NIEHS Partners gather in Friendship Heights
By Eddy Ball
The annual NIEHS Partners meeting Dec. 14, 2012, in Friendship Heights, Md., featured the lively discussion participants have come to expect in this casual roundtable venue. Along with the welcome opportunity to talk personally with NIEHS/NTP Director Linda Birnbaum, Ph.D., this year’s gathering also featured an informal symposium on One-NIEHS endocrine disruption research, by representatives of the Institute’s three research divisions.
The purpose of these meetings with the NIEHS Partners is to seek input and improve communication with communities and organizations directly affected by the mission and research of NIEHS. The membership represents diverse groups, including disease, disability, and environmental education and advocacy organizations. The group lends grassroots perspectives to the research agenda of NIEHS, while serving as a key contributor to the translation of research findings to the public, policy makers, and private foundations.
Research divisions collaborate on endocrine research
Birnbaum, who obviously enjoys the camaraderie of the Partners, opened the meeting with a sincere expression of her appreciation of their input. “You all are a really terrific group,” she told the 15 attendees, as participants prepared to introduce themselves and enjoy 2 1/2 hours of open discussion over lunch. The final two hours of the meeting were devoted to presentations by lead researcher Ken Korach, Ph.D., of the Division of Intramural Research; lead researcher Sue Fenton, Ph.D., of the Division of the National Toxicology Program; and health scientist Thaddeus Schug, Ph.D., of the Division of Extramural Research and Training.
Along with Birnbaum, whose interest in endocrine disruption, and the atypical dose-response patterns to hormone-like chemicals, has inspired several of her recent talks, Korach, Fenton, and Schug described the Institute’s integrated research strategy to better understand the public health impact of exposure.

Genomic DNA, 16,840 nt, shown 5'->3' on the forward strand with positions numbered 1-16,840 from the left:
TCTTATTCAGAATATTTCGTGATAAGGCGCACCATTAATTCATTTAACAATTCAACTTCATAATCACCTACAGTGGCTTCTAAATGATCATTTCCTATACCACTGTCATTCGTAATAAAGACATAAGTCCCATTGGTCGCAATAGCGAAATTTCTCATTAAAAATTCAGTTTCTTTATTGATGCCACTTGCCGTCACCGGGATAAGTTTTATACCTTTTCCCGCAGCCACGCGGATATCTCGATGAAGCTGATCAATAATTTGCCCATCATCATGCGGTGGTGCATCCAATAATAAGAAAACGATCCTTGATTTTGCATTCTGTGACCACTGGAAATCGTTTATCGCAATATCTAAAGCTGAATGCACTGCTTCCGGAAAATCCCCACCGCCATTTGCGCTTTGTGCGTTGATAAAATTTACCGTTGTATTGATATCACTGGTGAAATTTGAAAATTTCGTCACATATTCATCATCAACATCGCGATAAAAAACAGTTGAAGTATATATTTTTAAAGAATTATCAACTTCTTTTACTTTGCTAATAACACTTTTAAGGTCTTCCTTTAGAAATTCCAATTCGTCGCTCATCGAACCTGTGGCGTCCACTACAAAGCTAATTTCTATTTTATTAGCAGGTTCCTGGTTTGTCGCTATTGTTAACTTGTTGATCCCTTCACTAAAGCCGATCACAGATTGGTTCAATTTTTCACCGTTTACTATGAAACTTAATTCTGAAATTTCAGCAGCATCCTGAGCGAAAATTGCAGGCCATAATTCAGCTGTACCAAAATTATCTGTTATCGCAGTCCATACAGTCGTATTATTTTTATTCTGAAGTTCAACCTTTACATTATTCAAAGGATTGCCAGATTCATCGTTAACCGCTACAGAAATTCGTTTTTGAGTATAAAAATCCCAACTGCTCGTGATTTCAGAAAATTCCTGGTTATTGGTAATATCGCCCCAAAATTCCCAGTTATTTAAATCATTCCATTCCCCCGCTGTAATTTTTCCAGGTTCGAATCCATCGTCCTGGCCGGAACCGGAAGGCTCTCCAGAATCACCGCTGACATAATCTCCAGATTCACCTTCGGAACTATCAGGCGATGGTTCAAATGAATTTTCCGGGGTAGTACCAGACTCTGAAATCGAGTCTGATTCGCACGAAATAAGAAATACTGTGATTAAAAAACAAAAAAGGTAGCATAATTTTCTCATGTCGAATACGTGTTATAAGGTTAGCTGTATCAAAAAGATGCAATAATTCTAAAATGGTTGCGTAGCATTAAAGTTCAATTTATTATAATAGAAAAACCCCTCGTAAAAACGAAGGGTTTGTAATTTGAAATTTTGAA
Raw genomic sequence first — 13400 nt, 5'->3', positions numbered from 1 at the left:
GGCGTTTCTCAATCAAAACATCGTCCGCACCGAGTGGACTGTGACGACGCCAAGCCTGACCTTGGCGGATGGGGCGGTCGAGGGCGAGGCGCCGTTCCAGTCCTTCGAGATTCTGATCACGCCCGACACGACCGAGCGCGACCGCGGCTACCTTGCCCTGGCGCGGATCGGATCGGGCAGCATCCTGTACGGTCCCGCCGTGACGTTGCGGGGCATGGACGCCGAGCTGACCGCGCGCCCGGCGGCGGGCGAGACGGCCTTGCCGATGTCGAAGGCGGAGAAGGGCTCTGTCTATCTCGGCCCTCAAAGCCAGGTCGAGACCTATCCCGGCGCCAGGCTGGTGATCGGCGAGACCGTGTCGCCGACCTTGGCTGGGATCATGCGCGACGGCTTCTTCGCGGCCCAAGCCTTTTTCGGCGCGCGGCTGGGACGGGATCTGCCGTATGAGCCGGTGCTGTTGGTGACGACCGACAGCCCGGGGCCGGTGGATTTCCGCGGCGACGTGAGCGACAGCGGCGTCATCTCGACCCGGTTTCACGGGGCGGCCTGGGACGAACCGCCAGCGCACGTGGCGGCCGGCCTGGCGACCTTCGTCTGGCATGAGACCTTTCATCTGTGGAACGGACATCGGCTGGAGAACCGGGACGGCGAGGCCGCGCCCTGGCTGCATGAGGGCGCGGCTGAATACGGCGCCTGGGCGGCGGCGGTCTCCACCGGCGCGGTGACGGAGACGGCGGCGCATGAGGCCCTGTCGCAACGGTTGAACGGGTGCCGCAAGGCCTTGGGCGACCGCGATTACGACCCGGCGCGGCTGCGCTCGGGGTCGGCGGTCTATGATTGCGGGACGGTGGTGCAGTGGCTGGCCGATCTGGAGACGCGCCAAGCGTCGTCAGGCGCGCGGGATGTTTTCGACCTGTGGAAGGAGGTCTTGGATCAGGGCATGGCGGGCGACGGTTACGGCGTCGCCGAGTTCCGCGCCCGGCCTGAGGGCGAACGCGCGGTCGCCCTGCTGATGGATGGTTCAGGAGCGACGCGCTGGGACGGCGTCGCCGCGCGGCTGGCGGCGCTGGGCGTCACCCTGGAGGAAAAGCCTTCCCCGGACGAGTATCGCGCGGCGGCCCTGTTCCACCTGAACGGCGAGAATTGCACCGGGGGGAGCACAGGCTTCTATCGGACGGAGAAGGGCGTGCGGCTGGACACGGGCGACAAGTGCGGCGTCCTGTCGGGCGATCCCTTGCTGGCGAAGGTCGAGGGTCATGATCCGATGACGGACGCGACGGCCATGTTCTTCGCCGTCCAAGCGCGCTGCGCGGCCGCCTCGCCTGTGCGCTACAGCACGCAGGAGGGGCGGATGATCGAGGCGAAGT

As the speakers explained, endocrine-disrupting compounds can affect human health from preconception to old age, with especially significant impacts during developmental windows of susceptibility. Recent research suggests that exposures may have effects on gene expression that can manifest years and decades later, triggering a range of disease and dysfunction that may even affect offspring in subsequent generations.
Keeping a finger on the pulse of environmental health
NIEHS reaches out to the Partners in several ways, including such gatherings as the informal meeting in Friendship Heights, monthly conference calls, collections of new NIEHS-supported scientific studies, and participation by representatives at meetings of the National Advisory Environmental Health Sciences Council. Along with representatives of the research divisions, staff members from the NIEHS Bethesda, Md., office interact with the Partners. At this year’s meeting, NIEHS Legislative Liaison Mary Gant and Special Advisor for Public Health John Balbus, M.D., were on hand to offer updates as well.
“We didn't have prepared speeches or PowerPoints. Just an open conversation around a big table,” said Special Assistant for Community Engagement and Outreach John Schelp of the Office of Science Education and Diversity, which organizes the events.
This kind of fluid agenda strikes a positive chord with the Partners. “Each year, the NIEHS shares advances in cutting edge research with the Partners, so we can help our public understand the role that environment may be playing in the disability or health condition each group represents,” said Betty Mekdeci, Partners co-chair and director of Birth Defect Research for Children. “We are also privileged to be able to ask Dr. Birnbaum any question that will further our understanding of the science.”
Partner co-chair Karen Miller, founder and president of the Huntington Breast Cancer Action Coalition, agreed and added her own appreciation of the Institute’s cross-disciplinary approach to environmental health science. "NIEHS really brings everything together... dynamic... energizing... opposite of silos. This is the model to emulate, because every single thing is connected," she said.